Does acoustic technology have limitations regarding type or size of pipe?

Cody:  As with all technology there are some limitations, but those are really starting to decrease. Over the years, acoustic technology has greatly improved; the sensors and software are improved for more sensitivity. Now, leak detection can be performed on nearly every type of pipe reliably and pipe wall condition may also be assessed, including AC pipe. Pipe diameters from small service lines to 90-inch and larger pipe can now be monitored.

Is there a way to integrate data from acoustic technology with other programs to help utilities with asset management and capital improvement planning?

John: I believe so. Technology is heading in that direction, and we have exciting opportunities now. Even in the last ten years, technology has improved tremendously.

Cody: Yes, when a condition assessment is done, we also provide Geographic Information System (GIS) data and other geographic data. This data includes areas with pipe wall degradation and leak locations. We color-code the data on a GIS map — red for dangerous condition, yellow for degrading, green for good pipe. This makes it easy to see where pipe repair or replacement is needed. We can also provide raw data in Excel and other formats. This data can be pulled into a model to help prioritize which areas need repair or replacement.

What is the best way for utility managers to decide whether to repair or replace aging infrastructure?

John: I don’t know if there is a best way. In our oldest pipeline, we used a condition assessment tool to study the entire main — about five to seven miles. We only found five areas of pipe with defective joints. Instead of replacing the entire pipe, we repaired those areas for much less than the cost of a new line. Also, since the pipe was originally installed, new houses, buildings, and other infrastructure has been built, and replacing it would have been very disruptive. Eventually, the pipe will need replacement, but we’re able to get more life out of the system with the help of data from these newer technologies.

Cody: It’s important to prioritize, because you’re not just talking about the raw material costs. There are also labor and excavation costs that can be significant depending on the environment. For instance, construction in rocky soil or an urban area can be very expensive.  You must look at the overall costs and find the best value for the utility. The results of an acoustic assessment can go a long way towards helping with that prioritization.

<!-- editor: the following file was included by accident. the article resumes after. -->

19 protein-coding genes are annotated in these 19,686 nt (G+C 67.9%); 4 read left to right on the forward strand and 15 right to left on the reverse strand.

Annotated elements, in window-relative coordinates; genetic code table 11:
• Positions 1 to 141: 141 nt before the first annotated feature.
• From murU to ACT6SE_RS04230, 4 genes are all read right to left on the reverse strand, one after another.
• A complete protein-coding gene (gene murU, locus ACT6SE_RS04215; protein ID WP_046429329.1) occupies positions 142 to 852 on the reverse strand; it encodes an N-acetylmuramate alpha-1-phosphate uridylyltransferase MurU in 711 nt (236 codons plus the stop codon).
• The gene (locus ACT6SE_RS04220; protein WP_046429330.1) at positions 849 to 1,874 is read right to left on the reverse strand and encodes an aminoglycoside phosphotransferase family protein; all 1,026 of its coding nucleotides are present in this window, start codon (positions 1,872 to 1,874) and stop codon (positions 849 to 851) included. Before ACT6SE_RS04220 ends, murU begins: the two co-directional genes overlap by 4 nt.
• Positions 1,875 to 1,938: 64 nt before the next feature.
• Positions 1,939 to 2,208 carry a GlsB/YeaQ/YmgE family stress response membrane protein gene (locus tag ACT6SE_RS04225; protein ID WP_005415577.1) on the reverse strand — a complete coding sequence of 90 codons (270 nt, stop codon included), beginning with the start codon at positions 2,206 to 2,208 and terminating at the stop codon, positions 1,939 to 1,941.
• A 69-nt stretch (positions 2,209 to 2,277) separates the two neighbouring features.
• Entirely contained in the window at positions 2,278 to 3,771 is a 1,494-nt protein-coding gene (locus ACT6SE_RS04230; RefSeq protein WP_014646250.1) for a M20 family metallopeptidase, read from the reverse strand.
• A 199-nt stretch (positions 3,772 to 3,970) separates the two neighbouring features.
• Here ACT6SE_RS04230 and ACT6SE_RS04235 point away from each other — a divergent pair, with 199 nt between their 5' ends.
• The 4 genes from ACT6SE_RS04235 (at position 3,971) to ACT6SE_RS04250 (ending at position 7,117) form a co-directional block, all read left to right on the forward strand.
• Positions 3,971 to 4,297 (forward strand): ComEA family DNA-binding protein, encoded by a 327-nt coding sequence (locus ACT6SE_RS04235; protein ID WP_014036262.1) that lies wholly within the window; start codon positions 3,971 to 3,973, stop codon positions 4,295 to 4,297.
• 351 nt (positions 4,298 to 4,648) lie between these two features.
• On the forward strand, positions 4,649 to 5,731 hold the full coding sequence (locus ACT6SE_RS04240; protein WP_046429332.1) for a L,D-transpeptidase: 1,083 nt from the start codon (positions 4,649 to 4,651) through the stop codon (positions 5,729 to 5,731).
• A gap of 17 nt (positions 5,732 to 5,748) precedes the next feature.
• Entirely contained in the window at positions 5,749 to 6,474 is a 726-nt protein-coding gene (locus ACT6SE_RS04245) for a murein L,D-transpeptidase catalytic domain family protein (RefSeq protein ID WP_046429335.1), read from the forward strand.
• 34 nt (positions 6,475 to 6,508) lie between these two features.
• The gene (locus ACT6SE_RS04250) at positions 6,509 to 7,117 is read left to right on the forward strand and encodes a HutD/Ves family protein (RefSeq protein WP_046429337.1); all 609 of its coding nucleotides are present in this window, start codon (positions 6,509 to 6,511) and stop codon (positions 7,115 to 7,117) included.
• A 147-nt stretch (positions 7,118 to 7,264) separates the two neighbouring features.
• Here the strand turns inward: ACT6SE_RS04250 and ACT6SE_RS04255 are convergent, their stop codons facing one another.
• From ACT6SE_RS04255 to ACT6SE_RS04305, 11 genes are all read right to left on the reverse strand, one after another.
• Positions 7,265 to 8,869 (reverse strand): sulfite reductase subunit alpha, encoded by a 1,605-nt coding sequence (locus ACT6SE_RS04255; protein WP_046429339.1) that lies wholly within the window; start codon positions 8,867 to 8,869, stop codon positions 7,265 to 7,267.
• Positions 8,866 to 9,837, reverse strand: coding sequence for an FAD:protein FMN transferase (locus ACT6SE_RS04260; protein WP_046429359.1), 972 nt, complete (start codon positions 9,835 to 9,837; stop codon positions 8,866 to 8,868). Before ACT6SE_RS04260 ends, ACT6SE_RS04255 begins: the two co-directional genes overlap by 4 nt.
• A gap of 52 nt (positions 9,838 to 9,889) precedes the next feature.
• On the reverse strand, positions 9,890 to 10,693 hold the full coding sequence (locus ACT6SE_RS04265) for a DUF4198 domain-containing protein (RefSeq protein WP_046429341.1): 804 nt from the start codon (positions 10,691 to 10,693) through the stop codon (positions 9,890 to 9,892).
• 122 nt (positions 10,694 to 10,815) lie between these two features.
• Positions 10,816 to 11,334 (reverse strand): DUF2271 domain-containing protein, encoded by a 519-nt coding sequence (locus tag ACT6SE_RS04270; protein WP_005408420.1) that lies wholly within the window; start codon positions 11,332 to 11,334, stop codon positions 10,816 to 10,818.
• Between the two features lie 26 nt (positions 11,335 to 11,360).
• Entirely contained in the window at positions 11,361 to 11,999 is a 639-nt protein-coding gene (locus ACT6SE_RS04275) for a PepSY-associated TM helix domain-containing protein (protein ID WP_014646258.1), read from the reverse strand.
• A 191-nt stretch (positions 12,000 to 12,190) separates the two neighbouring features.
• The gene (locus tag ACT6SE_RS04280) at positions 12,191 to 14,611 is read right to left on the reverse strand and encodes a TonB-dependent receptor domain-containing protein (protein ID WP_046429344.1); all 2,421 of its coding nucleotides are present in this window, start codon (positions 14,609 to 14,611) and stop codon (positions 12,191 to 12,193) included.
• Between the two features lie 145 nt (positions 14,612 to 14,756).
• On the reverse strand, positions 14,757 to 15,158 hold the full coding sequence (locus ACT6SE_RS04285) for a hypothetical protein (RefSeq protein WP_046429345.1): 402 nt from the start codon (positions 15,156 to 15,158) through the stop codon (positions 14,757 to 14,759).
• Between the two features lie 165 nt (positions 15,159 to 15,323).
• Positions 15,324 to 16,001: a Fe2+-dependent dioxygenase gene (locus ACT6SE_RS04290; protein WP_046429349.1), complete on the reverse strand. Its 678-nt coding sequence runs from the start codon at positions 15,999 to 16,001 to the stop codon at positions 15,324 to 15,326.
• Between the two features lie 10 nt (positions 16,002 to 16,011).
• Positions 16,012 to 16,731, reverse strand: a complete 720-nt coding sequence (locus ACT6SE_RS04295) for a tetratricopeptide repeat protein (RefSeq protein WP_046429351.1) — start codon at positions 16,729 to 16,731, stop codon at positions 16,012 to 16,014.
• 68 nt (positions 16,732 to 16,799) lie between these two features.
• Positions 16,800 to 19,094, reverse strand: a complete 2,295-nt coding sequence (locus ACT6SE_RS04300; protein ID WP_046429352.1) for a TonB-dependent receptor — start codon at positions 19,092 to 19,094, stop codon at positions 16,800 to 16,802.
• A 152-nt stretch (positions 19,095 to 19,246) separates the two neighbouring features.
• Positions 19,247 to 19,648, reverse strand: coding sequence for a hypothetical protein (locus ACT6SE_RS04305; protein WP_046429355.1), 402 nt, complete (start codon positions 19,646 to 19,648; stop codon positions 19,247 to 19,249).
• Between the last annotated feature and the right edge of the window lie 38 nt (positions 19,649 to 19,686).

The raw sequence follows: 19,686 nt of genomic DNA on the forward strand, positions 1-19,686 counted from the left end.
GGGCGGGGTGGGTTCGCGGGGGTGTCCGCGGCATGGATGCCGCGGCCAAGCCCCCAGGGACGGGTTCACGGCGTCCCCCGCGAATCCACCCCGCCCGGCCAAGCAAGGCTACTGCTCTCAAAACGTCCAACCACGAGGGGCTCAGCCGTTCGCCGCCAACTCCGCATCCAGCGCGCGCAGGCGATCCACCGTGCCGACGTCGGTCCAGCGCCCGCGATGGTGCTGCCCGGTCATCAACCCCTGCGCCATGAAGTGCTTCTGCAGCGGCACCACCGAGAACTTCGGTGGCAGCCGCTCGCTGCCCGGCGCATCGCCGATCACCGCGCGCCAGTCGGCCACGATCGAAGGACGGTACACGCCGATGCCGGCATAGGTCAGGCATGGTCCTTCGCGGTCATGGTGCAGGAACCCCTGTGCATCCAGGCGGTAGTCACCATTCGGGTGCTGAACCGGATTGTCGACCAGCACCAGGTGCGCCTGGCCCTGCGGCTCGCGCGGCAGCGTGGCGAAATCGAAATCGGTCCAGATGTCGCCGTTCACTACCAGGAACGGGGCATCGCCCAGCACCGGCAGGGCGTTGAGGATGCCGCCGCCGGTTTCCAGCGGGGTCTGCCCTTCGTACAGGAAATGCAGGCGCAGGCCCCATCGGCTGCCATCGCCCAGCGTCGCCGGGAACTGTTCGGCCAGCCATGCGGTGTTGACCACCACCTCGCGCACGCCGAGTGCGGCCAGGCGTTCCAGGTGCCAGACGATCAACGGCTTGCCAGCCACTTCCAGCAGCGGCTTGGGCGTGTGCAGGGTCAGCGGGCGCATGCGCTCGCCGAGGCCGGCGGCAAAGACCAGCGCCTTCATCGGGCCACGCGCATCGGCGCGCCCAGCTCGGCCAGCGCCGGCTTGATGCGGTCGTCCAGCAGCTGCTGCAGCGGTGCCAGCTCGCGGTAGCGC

For pipelines only needing repair, what type of products are most durable for extending the life of the system?

John: Usually our problem with concrete pipe is due to corrosion of the pre- stressing wire from cracks in the concrete coating. We have plenty of adapters for concrete to DI, so we replace failed concrete with ductile iron pipe. We do have a unique water system. We’re a wholesaler with big trunk mains providing water to other communities, and we have some unique problems. But we’re working more and more  with some of the new technologies, which is very exciting.

Cody: Many products are available to the market. One big factor is how long the repair will be expected to last. For example: you have a new pipe with an isolated problem. The proper thing to do is cut out that section of the pipe and use full-body sleeves and restraint products to do a complete replacement. For an older pipeline needing a temporary solution, you may just need a product like a stainless-steel repair clamp. There are many varieties of those; they’re meant to be for temporary use. So, at some time in the future, they would need to be replaced either as an isolated incident or during a complete pipe replacement.


John Lamica, Division Manager of the Cobb County- Marietta Water Authority (CCMWA), spoke from the perspective of a utility. CCMWA is a large regional wholesale water supplier in Georgia. Water flows through more than 200 miles of pre-stressed concrete and ductile iron (DI) pipe ranging from 16 to 64 inches in diameter; most of the original pipe was installed in the 1950s and 1960s.

Cody Snell, District Engineer for Mueller Water Products, provided his knowledge from a manufacturer’s perspective. Mueller has been providing products and services used in the transmission, distribution and measurement of water systems for over 150 years.

Previous articleImplementing Effective and Robust Resolutions for Rotating Equipment Applications in the Oil & Gas Industry
Next articleBEL’s Surface Gate Valves in Trinidad and Tobago